Saturday, September 28, 2019
6 – 9 PM
Centre Stage
Surrey City Hall
13450 – 104 Avenue
Surrey, BC, Canada V3T 1V8
Phone: 604-591-4011

More information
Women-who-named-the-unnamed
In-gratitude-we-celebrate-our-women-heroes
View our objectives and goals

Project funded by
City of Surrey Cultural Grants, Hari Sharma Foundation, Dhahan Prize for Punjabi Literature, Department of Asian Studies, University of British Columbia (UBC), South Asian Studies Institute, University of the Fraser Valley (UFV), Centre for India and South Asia Research, University of British Columbia (UBC), Fraser Valley Peace Council (FVPC), Department of Language and Cultures, Kwantlen Polytechnic University (KPU)

Presented by
Surrey Muse Arts Society (SMAS), South Asian Network for Secularism and Democracy (SANSAD), Committee of Progressive Pakistani Canadians (CPPC)

More information
pakistanswomenheroes.wordpress.com
pakistanswomenheroes@gmail.com

LIKE our Facebook page
facebook.com/pakistanswomenheroes
Follow on Twitter
@heroes_pakistan

We gratefully acknowledge
that we are on the unceded Coast Salish territories of
the Semiahmoo, Katzie, Kwikwetlem, Kwantlen,
Qayqayt and Tsawwassen First Nations.

..

‘Women Who Named the Unnamed : Pakistani & Local Women Heroes’ – Saturday 28 Sept 2019 – Centre Stage – Surrey City Hall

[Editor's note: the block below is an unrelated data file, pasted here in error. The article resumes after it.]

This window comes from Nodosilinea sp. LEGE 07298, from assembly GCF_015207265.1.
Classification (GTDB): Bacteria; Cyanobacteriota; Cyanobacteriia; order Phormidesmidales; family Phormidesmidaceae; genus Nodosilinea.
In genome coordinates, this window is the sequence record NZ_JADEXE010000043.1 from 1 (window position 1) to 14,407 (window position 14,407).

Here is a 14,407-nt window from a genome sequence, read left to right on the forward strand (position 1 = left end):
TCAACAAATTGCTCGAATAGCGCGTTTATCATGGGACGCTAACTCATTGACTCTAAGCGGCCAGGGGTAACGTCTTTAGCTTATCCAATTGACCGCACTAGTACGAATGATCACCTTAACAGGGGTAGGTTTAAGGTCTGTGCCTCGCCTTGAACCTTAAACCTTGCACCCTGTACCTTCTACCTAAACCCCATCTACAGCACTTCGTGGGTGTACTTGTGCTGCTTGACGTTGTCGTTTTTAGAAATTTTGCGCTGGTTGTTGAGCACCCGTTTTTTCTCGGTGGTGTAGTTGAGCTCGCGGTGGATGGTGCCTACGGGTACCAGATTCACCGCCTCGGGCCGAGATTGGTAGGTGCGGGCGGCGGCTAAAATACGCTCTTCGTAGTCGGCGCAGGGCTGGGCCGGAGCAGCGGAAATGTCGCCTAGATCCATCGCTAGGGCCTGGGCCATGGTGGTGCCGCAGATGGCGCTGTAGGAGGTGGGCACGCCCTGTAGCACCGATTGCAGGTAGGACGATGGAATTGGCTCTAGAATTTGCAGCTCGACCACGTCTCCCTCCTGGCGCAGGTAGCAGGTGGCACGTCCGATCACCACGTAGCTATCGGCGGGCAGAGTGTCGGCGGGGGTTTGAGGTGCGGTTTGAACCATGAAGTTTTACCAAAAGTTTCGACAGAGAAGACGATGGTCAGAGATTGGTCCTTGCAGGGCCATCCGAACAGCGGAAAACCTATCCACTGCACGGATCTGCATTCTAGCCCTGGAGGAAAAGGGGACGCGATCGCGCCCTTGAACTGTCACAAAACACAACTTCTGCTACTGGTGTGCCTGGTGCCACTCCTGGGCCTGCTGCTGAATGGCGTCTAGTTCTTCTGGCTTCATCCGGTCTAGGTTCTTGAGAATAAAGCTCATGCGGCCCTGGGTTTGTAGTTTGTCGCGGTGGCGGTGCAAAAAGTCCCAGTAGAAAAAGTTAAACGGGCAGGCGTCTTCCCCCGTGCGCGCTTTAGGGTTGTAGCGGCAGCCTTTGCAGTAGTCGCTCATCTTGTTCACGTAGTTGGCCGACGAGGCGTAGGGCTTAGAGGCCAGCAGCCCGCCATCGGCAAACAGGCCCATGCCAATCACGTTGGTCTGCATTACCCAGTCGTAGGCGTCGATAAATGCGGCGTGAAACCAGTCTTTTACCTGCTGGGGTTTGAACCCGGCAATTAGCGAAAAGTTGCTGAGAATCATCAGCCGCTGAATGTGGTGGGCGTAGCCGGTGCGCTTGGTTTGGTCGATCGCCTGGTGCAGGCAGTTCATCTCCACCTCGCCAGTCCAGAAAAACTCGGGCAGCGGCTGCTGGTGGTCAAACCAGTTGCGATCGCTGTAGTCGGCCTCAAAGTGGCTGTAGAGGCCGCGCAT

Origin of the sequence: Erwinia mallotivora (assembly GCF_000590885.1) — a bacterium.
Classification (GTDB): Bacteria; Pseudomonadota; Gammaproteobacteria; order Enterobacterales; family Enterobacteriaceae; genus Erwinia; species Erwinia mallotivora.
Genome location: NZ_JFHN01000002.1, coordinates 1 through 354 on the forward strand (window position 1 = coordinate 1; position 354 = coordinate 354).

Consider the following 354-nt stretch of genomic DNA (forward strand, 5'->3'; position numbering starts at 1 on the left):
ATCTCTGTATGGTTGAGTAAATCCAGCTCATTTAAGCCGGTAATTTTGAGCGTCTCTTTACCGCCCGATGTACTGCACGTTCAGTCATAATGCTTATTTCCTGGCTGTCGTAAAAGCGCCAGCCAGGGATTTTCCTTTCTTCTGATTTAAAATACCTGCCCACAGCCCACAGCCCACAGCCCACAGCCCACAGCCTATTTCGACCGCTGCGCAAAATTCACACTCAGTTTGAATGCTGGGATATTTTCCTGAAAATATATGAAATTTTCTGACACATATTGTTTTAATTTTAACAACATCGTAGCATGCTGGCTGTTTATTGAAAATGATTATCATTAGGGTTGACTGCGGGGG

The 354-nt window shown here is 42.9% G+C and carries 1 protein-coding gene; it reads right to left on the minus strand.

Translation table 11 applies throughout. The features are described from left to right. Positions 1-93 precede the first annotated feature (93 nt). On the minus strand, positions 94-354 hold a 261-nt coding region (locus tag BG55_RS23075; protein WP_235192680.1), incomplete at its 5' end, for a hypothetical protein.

You are warmly invited to participate in a delightful experience of coming to know in one evening 15 wonderful women of our time. Presented by five Hosts, this three-hour stage show uses short videos and props to communicate the ‘feel’ of women’s work and contributions to our cultures and societies. From Pakistan, Sabeen Mahmud (1975-2015), Fahmida Riaz (1946-2018), Asma Jahangir (1952-2018), Madeeha Gauhar (1956-2018), Sarah Suhail, Sheema Kermani, Kishwar Naheed, Hina Jilani, Huma Safdar, Mukhtar Mai, and, we will also be honored by the presence of the following distinguished guests:

Sunera Thobani
Scholar/activist/author, Vancouver CA
Surjeet Kalsey
Poet/author/translator, Burnaby CA
Harsha Walia
Author/activist/organizer, Vancouver CA
Darshan Mann
Theatre actor/activist/organizer, Surrey CA
Deanna Reder
Scholar/author/historian, Vancouver CA

Women Who Named the Unnamed
Pakistani & Local Women Heroes

Saturday, September 28, 2019
6 – 9 PM
Centre Stage
Surrey City Hall
13450 – 104 Avenue
Surrey, BC, Canada V3T 1V8
Phone: 604-591-4011

Tickets $25
Box Office : 604-501-5566

Project funded by